Community Hardware Store Cut in Half as Move Date Approaches

A lawsuit involving the historic downtown Bethesda structure has been resolved


Published:

The historic former Community Paint & Hardware Store has been cut in half for a scheduled move later this month

Andrew Metcalf

The historic Community Paint and Hardware Store in downtown Bethesda has been cut in half as workers prepare the building for a scheduled Aug. 19 move to a new location.

On Thursday morning, the building had been separated down the middle—split into a front half and a back half.

The developer Carr Properties is moving the building from 7250 Wisconsin Ave. to a parking lot on Middleton Lane as part of the demolition process for the Apex Building. Carr plans to redevelop the site into a three-tower structure with 480 residential units. The Bethesda Purple Line station is planned to be built underneath the structure.

The two-story hardware store building, which sits in a corner of the Apex Building, dates to the 1890s. Montgomery County designated it as historic in the 1980s.

Chevy Chase residents Deborah Vollmer, John Fitzgerald and Gutam Prakash had challenged, in Montgomery County Circuit Court, the county’s decision to permit the move of the historic building. They argued that moving it to the parking lot would reduce the structure’s historical significance.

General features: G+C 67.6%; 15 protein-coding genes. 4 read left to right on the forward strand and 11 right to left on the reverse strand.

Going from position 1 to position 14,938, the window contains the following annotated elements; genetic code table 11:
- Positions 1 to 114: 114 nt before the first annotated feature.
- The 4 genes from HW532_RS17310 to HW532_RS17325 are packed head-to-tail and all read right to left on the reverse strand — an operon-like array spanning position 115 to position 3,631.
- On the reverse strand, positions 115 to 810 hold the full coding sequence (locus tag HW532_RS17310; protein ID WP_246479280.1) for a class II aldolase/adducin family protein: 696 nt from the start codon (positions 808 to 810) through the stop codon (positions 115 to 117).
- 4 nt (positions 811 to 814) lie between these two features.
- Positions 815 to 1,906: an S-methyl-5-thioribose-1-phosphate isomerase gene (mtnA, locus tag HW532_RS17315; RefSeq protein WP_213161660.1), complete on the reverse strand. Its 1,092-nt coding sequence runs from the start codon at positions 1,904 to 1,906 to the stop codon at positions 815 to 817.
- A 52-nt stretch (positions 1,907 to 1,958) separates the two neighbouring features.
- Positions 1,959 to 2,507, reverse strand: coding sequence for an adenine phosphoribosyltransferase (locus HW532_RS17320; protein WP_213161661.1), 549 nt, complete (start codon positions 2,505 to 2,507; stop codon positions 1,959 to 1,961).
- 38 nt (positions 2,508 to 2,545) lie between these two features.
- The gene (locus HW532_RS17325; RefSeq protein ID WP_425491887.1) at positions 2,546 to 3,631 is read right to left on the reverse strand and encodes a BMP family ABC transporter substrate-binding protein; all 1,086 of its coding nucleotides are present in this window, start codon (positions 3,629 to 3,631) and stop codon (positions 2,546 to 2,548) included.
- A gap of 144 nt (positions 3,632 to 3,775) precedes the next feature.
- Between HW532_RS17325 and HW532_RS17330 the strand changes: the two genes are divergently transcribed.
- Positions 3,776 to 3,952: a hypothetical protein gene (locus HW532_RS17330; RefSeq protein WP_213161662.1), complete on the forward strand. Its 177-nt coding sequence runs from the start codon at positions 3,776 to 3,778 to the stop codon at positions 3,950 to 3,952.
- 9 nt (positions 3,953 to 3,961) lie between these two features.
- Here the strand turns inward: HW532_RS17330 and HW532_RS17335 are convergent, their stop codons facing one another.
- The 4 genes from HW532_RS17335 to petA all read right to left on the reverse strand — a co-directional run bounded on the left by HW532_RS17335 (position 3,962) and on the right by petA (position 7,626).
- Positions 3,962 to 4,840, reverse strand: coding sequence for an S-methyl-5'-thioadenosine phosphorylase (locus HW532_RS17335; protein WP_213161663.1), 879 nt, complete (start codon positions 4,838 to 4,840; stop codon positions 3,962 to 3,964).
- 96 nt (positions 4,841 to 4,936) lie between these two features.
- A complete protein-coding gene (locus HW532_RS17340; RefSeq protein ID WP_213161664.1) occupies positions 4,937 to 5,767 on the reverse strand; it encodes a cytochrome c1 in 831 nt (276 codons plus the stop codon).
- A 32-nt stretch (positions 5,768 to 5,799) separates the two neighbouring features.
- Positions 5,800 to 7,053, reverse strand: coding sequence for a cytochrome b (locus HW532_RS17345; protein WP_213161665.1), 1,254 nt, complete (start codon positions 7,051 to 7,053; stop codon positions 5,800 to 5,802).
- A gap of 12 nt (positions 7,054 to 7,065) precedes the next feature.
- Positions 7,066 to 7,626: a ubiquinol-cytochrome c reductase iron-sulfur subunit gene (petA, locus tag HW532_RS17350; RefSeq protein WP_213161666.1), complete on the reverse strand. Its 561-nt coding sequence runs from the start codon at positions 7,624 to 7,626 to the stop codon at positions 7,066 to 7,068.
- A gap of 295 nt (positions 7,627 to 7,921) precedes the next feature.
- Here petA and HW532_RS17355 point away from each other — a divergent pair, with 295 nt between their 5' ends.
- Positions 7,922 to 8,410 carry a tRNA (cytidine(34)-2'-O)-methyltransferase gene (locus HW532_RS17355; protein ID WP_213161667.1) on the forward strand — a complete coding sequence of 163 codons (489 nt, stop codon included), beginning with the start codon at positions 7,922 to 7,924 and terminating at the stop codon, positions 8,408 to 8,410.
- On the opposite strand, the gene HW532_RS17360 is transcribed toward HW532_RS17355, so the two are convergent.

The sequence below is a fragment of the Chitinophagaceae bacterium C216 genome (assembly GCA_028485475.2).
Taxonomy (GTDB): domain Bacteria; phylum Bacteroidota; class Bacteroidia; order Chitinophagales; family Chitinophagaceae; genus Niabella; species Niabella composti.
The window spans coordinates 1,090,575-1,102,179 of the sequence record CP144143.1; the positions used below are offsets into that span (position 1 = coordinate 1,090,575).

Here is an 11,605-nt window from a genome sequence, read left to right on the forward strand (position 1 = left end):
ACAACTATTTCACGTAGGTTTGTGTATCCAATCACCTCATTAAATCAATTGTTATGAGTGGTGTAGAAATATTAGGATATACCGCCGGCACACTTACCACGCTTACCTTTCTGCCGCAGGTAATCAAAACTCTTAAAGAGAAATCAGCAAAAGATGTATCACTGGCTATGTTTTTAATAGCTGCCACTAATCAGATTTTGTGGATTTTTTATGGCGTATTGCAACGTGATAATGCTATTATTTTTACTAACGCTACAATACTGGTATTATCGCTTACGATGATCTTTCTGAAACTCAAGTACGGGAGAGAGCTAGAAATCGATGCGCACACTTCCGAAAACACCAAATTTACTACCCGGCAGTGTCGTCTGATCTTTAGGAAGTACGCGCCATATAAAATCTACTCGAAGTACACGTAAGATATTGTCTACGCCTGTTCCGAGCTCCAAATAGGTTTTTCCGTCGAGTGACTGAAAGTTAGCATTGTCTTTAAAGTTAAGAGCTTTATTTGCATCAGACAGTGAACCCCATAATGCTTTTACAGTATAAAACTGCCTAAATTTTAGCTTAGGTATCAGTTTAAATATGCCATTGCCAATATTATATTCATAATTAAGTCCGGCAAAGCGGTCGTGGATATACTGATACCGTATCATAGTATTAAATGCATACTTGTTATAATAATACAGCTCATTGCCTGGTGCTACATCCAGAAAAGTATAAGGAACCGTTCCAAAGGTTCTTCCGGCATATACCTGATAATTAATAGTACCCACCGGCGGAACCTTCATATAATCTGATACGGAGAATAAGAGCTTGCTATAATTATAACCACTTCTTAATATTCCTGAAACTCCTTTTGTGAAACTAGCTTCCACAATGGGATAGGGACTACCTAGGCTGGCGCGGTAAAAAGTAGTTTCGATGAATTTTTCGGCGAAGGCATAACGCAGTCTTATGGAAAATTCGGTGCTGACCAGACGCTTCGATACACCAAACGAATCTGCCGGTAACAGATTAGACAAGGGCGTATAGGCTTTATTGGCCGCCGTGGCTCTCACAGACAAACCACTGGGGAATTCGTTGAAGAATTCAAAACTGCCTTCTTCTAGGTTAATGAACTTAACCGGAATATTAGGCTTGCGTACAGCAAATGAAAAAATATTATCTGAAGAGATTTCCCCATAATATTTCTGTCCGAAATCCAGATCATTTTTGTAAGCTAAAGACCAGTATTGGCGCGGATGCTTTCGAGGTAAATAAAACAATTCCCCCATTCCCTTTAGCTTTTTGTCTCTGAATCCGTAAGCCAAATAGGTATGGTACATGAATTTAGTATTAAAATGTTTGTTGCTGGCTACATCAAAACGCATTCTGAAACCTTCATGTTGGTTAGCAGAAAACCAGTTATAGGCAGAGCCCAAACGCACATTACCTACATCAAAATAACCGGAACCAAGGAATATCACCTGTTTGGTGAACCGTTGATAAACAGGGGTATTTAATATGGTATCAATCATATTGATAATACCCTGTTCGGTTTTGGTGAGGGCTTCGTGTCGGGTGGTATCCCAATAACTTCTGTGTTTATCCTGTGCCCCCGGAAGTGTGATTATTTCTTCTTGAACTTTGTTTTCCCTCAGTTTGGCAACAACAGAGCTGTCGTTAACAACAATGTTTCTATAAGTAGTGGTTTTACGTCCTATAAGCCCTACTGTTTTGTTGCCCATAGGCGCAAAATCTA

Fitzgerald is also a plaintiff in a long-running Purple Line lawsuit that’s before the federal Court of Appeals in Washington, D.C.

The court ruled Tuesday that the county’s Board of Appeals accurately ruled against Vollmer and the other plaintiffs in March after they first contested the historic work permits granted by the county to allow Carr to move the building. The board ruled that the plaintiffs lacked standing.

Vollmer said Thursday that the plaintiffs plan to appeal the ruling to the Maryland Court of Special Appeals.

She called cutting the building in half a “drastic step,” especially since the opponents could win on appeal and potentially reverse the county’s decision to grant the permits.

“I think, basically, they violated the historic status of it,” Vollmer said.

Below is the community construction notice about the move:

Construction Notice - Historic Bethesda Hardware Store by AJ Metcalf on Scribd

 

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